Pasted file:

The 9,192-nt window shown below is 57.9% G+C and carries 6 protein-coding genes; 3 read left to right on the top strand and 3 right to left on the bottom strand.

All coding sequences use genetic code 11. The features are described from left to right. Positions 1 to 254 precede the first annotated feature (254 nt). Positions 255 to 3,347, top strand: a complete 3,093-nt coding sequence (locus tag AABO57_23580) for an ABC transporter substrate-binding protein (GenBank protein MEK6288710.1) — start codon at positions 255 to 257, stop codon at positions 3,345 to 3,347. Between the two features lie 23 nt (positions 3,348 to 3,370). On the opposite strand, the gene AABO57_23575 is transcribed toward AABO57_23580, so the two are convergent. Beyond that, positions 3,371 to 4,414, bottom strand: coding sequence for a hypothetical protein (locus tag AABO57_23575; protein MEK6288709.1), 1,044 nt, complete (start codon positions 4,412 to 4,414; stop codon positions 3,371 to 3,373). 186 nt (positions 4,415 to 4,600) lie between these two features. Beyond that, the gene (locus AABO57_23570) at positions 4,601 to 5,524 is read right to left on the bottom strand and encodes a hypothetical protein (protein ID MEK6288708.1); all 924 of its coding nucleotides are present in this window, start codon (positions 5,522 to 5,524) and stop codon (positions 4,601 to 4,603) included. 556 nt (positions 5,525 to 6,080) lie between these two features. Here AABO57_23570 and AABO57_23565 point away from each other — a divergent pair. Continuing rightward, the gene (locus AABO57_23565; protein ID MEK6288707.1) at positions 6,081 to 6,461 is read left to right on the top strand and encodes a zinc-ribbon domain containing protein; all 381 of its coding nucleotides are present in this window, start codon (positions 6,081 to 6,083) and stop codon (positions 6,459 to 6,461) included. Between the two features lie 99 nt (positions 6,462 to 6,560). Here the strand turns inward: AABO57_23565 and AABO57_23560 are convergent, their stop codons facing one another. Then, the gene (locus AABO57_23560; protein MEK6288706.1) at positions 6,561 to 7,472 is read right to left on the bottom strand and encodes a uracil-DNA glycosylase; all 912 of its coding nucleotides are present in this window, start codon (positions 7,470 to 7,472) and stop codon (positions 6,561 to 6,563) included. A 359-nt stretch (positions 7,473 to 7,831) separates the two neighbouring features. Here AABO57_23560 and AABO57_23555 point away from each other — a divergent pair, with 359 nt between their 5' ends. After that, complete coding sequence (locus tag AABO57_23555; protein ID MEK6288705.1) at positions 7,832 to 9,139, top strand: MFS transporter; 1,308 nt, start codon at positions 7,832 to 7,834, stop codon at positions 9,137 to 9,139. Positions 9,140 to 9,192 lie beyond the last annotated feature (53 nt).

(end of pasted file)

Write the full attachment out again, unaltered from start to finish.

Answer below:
The 9,192-nt window shown below is 57.9% G+C and carries 6 protein-coding genes; 3 read left to right on the top strand and 3 right to left on the bottom strand.

All coding sequences use genetic code 11. The features are described from left to right. Positions 1 to 254 precede the first annotated feature (254 nt). Positions 255 to 3,347, top strand: a complete 3,093-nt coding sequence (locus tag AABO57_23580) for an ABC transporter substrate-binding protein (GenBank protein MEK6288710.1) — start codon at positions 255 to 257, stop codon at positions 3,345 to 3,347. Between the two features lie 23 nt (positions 3,348 to 3,370). On the opposite strand, the gene AABO57_23575 is transcribed toward AABO57_23580, so the two are convergent. Beyond that, positions 3,371 to 4,414, bottom strand: coding sequence for a hypothetical protein (locus tag AABO57_23575; protein MEK6288709.1), 1,044 nt, complete (start codon positions 4,412 to 4,414; stop codon positions 3,371 to 3,373). 186 nt (positions 4,415 to 4,600) lie between these two features. Beyond that, the gene (locus AABO57_23570) at positions 4,601 to 5,524 is read right to left on the bottom strand and encodes a hypothetical protein (protein ID MEK6288708.1); all 924 of its coding nucleotides are present in this window, start codon (positions 5,522 to 5,524) and stop codon (positions 4,601 to 4,603) included. 556 nt (positions 5,525 to 6,080) lie between these two features. Here AABO57_23570 and AABO57_23565 point away from each other — a divergent pair. Continuing rightward, the gene (locus AABO57_23565; protein ID MEK6288707.1) at positions 6,081 to 6,461 is read left to right on the top strand and encodes a zinc-ribbon domain containing protein; all 381 of its coding nucleotides are present in this window, start codon (positions 6,081 to 6,083) and stop codon (positions 6,459 to 6,461) included. Between the two features lie 99 nt (positions 6,462 to 6,560). Here the strand turns inward: AABO57_23565 and AABO57_23560 are convergent, their stop codons facing one another. Then, the gene (locus AABO57_23560; protein MEK6288706.1) at positions 6,561 to 7,472 is read right to left on the bottom strand and encodes a uracil-DNA glycosylase; all 912 of its coding nucleotides are present in this window, start codon (positions 7,470 to 7,472) and stop codon (positions 6,561 to 6,563) included. A 359-nt stretch (positions 7,473 to 7,831) separates the two neighbouring features. Here AABO57_23560 and AABO57_23555 point away from each other — a divergent pair, with 359 nt between their 5' ends. After that, complete coding sequence (locus tag AABO57_23555; protein ID MEK6288705.1) at positions 7,832 to 9,139, top strand: MFS transporter; 1,308 nt, start codon at positions 7,832 to 7,834, stop codon at positions 9,137 to 9,139. Positions 9,140 to 9,192 lie beyond the last annotated feature (53 nt).